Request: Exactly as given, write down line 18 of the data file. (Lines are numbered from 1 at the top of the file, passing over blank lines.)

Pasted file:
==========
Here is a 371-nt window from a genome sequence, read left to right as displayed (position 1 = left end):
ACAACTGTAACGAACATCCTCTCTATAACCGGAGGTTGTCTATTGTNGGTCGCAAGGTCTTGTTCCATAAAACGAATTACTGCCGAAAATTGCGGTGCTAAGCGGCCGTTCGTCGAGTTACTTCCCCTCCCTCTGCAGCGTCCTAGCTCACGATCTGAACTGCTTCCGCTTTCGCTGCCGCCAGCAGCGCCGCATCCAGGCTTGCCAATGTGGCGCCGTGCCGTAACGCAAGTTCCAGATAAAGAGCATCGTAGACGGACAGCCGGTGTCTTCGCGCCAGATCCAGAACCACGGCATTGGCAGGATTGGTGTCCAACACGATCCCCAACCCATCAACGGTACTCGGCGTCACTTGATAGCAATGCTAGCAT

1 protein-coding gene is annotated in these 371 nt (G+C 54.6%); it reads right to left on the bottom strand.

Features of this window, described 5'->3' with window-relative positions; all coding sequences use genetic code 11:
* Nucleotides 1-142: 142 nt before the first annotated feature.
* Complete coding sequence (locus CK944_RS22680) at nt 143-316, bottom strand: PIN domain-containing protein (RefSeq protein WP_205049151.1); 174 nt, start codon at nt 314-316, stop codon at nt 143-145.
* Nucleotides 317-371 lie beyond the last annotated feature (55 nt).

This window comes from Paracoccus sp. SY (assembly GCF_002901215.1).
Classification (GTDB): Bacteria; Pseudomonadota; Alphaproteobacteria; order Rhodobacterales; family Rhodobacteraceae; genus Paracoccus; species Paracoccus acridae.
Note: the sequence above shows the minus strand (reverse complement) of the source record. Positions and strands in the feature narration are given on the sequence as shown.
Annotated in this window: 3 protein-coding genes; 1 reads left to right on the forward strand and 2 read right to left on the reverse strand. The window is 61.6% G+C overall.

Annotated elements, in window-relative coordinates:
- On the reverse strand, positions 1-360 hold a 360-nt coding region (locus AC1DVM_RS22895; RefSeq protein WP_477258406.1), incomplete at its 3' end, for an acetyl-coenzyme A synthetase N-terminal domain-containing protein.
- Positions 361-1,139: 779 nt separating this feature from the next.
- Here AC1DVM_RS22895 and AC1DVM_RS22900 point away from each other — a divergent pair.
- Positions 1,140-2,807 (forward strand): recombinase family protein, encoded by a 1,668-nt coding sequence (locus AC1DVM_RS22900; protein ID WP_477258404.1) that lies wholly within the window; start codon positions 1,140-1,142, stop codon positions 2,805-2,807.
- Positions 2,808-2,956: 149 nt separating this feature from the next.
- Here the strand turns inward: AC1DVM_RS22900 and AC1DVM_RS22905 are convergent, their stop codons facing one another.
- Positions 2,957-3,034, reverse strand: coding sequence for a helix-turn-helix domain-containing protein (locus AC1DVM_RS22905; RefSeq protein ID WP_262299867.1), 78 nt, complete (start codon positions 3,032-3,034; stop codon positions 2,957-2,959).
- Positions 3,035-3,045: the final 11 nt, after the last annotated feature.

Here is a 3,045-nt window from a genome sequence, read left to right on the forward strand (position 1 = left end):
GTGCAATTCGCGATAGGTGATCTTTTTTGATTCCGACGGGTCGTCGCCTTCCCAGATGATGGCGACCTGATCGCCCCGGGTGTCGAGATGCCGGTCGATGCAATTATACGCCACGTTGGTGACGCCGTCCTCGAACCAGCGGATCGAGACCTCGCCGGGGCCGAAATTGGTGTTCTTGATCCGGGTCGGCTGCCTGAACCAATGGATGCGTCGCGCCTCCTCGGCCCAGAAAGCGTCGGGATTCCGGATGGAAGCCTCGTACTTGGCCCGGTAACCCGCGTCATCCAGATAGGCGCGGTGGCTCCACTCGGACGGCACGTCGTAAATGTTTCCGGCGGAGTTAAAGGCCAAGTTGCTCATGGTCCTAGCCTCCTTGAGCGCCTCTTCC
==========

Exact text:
- Here the strand turns inward: AC1DVM_RS22900 and AC1DVM_RS22905 are convergent, their stop codons facing one another.